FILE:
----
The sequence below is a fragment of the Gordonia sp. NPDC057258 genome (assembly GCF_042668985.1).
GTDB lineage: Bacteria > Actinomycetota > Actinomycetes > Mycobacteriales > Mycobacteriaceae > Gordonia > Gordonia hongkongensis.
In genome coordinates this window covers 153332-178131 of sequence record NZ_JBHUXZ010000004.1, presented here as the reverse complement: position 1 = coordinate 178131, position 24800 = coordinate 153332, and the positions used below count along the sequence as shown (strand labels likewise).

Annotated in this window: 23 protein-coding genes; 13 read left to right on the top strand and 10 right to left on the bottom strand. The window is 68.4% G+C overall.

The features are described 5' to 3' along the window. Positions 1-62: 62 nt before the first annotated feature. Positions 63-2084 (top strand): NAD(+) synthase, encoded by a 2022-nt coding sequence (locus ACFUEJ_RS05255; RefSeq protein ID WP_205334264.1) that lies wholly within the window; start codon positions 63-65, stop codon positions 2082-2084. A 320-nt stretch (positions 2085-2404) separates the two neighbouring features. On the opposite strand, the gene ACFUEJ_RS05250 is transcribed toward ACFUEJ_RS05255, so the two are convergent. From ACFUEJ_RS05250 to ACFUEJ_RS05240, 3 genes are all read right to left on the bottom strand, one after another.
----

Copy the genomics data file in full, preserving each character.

The sequence below is a fragment of the Gordonia sp. NPDC057258 genome (assembly GCF_042668985.1).
GTDB lineage: Bacteria > Actinomycetota > Actinomycetes > Mycobacteriales > Mycobacteriaceae > Gordonia > Gordonia hongkongensis.
In genome coordinates this window covers 153332-178131 of sequence record NZ_JBHUXZ010000004.1, presented here as the reverse complement: position 1 = coordinate 178131, position 24800 = coordinate 153332, and the positions used below count along the sequence as shown (strand labels likewise).

Annotated in this window: 23 protein-coding genes; 13 read left to right on the top strand and 10 right to left on the bottom strand. The window is 68.4% G+C overall.

The features are described 5' to 3' along the window. Positions 1-62: 62 nt before the first annotated feature. Positions 63-2084 (top strand): NAD(+) synthase, encoded by a 2022-nt coding sequence (locus ACFUEJ_RS05255; RefSeq protein ID WP_205334264.1) that lies wholly within the window; start codon positions 63-65, stop codon positions 2082-2084. A 320-nt stretch (positions 2085-2404) separates the two neighbouring features. On the opposite strand, the gene ACFUEJ_RS05250 is transcribed toward ACFUEJ_RS05255, so the two are convergent. From ACFUEJ_RS05250 to ACFUEJ_RS05240, 3 genes are all read right to left on the bottom strand, one after another.